Architecture is not for selected few but EVERYONE.

Museum of Science Fiction (Washington, DC, USA, Competition, Top Designs Selection)


Science fiction is represented by two opposing views, dystopia and utopia, and everything in between. Dystopian view is typically characterized by industrial aesthetic with its ruggedness, roughness, and raw and dark finishes while utopian view illustrated by aerodynamic and ergonomic/organic forms with its lightness and sleek finishes. These two representations are used as the basis for the design of Museum of Science Fiction (MoSF).

Dystopian design inspires the exterior of the museum. The museum consists of prefabricated modular insulated and conditioned custom boxes on trailers that can be transported via trucks or trains. These boxes are attached to one another by electrically charged magnetic edges for ease of setting up and disassembling. Clear coated raw steel is proposed for the exterior material in combination with structural silicone insulated glass. Glass faced sides are protected by sliding steel doors during transportation bearing the museum’s logo for marketing and identification. These sliding doors also function as external shading device when the glass face is not on a desired sun exposure due to uncertain and varied location of the museum.

Utopian view rules the interior of the museum. Internally lit translucent gallery walls, self-illuminating way finding and constellation-like lighting are proposed for the interior. Reception/ticket counter and gift shelves are sculptural elements while gallery walls borrow MoSF’s logo to arrange the seven galleries within the museum, creating a seamless flow of gallery viewing circulation. Gallery walls are made out of translucent plastic or resin in modular sections for easy removal should a larger room for 300 is needed. Interior walls are stainless steel mirror finish to reflect the surrounding are for surrealistic experience. Floor and ceiling are made of brushed aluminum plates with embedded self-illuminating signage and star constellation arranged light fixtures.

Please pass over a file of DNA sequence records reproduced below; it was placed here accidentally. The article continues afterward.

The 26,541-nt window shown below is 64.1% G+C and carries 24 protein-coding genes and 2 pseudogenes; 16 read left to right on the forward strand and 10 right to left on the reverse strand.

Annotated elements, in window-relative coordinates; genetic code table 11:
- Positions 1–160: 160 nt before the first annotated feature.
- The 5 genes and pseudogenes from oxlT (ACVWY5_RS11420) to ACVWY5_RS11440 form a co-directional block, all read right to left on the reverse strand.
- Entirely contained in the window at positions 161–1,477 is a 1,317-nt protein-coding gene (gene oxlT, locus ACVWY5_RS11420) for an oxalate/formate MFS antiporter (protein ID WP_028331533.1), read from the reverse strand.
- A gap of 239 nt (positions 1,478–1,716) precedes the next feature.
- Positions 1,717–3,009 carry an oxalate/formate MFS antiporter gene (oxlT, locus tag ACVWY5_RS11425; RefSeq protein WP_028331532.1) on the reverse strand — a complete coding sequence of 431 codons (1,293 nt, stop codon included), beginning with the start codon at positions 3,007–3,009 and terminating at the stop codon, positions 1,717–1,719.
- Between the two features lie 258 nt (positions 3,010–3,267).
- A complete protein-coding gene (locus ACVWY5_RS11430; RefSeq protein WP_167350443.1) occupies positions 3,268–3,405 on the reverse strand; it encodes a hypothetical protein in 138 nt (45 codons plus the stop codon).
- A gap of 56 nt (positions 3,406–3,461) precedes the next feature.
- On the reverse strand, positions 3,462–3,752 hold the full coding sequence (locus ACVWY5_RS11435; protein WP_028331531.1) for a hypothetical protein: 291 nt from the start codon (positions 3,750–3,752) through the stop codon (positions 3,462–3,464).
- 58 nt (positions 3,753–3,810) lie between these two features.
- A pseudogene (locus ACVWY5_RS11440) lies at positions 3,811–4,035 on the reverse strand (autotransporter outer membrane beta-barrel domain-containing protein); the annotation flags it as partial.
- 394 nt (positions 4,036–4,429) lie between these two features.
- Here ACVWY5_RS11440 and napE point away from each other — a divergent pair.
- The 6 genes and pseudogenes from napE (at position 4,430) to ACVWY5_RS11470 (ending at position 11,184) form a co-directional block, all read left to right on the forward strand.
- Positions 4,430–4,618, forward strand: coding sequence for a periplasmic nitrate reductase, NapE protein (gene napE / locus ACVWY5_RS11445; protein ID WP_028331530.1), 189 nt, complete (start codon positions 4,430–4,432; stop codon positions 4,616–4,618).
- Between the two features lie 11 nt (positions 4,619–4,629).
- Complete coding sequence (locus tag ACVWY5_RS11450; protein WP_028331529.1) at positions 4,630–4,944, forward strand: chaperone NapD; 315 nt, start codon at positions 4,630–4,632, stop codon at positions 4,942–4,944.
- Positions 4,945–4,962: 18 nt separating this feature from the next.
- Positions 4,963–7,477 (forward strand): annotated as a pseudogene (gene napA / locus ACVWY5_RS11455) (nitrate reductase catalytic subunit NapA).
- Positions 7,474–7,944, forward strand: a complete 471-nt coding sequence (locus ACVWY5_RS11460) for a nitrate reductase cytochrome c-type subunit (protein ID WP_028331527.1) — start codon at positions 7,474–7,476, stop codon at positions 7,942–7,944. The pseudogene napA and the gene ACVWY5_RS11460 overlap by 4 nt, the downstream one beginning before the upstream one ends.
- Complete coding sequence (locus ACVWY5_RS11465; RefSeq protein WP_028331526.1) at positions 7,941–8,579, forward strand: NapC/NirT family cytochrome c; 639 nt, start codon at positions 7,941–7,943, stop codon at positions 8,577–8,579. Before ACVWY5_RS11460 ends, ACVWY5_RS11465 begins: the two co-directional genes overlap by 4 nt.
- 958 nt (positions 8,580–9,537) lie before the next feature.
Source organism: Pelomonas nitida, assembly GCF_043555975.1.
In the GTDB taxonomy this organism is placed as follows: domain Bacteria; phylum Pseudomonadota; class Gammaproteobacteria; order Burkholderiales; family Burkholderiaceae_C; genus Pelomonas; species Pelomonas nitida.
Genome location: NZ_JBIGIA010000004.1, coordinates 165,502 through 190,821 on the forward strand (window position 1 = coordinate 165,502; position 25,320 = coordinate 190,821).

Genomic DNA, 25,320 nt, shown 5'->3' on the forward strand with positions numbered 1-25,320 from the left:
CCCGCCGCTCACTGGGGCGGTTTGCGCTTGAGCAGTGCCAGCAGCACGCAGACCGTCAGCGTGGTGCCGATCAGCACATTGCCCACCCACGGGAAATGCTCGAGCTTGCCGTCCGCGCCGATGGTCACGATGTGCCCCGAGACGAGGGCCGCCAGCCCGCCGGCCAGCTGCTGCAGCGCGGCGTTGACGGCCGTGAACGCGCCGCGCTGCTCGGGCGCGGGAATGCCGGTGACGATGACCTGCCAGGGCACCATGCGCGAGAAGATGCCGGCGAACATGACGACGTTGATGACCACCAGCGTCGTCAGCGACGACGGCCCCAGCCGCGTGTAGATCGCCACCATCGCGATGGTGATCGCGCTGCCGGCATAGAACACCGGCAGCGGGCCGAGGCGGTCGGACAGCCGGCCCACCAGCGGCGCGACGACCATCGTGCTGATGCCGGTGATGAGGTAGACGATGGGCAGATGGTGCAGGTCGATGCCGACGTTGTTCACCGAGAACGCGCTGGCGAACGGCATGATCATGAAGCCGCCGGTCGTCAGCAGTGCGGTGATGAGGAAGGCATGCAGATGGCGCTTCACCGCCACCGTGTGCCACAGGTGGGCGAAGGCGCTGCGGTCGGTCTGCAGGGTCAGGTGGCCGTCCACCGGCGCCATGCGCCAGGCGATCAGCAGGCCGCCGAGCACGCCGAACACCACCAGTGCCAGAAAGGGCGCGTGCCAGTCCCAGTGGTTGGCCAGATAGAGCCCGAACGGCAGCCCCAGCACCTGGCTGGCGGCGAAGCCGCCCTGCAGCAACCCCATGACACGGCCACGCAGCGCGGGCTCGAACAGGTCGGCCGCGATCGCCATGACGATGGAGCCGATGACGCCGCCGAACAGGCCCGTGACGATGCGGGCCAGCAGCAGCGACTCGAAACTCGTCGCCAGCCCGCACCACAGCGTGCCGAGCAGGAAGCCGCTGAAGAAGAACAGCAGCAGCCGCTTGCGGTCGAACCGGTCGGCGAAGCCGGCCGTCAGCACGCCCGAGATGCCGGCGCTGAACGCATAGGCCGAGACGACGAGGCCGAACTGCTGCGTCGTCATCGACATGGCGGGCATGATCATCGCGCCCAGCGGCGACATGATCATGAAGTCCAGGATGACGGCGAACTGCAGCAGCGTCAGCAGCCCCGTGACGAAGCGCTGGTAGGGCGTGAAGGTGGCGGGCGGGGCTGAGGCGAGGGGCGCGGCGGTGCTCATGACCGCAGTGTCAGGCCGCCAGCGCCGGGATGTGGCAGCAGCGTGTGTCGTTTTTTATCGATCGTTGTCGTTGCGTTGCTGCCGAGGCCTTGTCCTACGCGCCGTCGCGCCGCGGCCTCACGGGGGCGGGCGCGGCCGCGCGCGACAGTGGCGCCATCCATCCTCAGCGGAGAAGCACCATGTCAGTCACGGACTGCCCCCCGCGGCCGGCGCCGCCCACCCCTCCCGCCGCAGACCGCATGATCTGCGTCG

MoSF becomes a constant reminder of the two representations from both outside and inside the building, unconsciously telling us that the future could be either bright, gloomy or anything in between.

Regardless of our views toward the future, we are faced with the issue of environment responsibility which is also the core issue in science fiction. The museum is designed to take this into account through prefabrication, the use of easily recycled materials, and repurpose/reuse.

Custom boxes of the modular unit and interior components are prefabricated in a controlled environment to ensure not only for the highest quality of product but also its energy performance. Air leakage is minimized. Gaskets are used at the electrically charged joints for weather protection.

At the end of its use, the museum can be sold and repurposed as an office, a house or other uses in whole or parts.

Note: See top designs selection on Architect’s Newspaper article.